The Guéranger Blog

Welcome to the Gueranger Blog! You have stumbled across the notebook I use to record my thoughts as I read through Dom Prosper Gueranger's 15-volume set, The Liturgical Year. I do not have any special expertise in liturgy, but I have some general knowledge of Catholic theology and an enthusiasm for Gueranger's magnum opus. Think of it as the Liturgical Year fan site!

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What does IHS stand for?

Canisius | 03 January, 2006 16:45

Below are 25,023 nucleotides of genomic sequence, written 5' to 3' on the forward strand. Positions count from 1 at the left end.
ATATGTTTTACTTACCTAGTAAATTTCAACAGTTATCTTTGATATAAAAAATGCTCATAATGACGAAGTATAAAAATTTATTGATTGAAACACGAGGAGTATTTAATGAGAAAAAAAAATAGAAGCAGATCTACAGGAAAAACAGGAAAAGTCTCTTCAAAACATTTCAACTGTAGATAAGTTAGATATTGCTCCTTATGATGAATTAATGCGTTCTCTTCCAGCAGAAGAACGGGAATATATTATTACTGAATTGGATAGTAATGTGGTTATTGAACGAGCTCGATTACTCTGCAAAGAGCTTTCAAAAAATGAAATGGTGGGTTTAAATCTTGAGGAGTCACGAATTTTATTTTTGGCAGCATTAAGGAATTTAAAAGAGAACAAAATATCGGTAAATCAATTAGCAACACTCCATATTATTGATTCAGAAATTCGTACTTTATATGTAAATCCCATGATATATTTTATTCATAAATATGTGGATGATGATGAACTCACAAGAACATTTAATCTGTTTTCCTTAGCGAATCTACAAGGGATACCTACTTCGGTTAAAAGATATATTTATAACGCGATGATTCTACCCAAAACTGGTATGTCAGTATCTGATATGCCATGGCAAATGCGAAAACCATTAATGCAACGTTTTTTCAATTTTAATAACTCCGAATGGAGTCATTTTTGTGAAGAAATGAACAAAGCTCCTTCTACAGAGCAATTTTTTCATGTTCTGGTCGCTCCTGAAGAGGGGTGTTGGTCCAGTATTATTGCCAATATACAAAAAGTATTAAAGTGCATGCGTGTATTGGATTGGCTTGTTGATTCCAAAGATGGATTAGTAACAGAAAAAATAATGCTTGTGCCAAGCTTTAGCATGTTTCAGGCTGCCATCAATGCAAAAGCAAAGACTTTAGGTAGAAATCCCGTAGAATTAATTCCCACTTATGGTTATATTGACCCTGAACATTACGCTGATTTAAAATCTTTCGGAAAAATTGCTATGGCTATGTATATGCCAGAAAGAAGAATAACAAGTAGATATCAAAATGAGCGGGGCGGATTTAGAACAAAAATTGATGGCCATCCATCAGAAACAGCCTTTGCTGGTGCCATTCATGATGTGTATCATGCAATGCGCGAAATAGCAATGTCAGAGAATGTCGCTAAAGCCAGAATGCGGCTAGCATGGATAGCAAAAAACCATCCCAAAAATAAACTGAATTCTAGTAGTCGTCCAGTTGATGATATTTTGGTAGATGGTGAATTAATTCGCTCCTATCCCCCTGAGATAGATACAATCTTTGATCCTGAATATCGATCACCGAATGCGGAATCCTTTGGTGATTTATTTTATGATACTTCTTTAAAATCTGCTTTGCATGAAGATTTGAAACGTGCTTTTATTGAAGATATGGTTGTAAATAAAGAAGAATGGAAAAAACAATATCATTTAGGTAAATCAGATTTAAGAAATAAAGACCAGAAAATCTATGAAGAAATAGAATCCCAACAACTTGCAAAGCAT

In the entry for the Feast of the Holy Name of Jesus (Vol. 2, Bk. 1, p. 397), Fr. Shepherd inserts the following translator's footnote: "The name was, anciently, often written Ihesus; hence in its contracted form alluded to, the letter H was given: the E following was virtually included in the aspirate." This last statement means that the E in IHESUS was understood as included in the H of IHS.

This may well be--I don't know much about history or language. But it is also true that IHS is the first three letters of Jesus' name in Greek capital letters. It is usually written in Greek Bibles as Iesous, with the second letter being the long e (eta). But a capital eta in Greek is written as H, and so the first three letters in capitals would be IHS.


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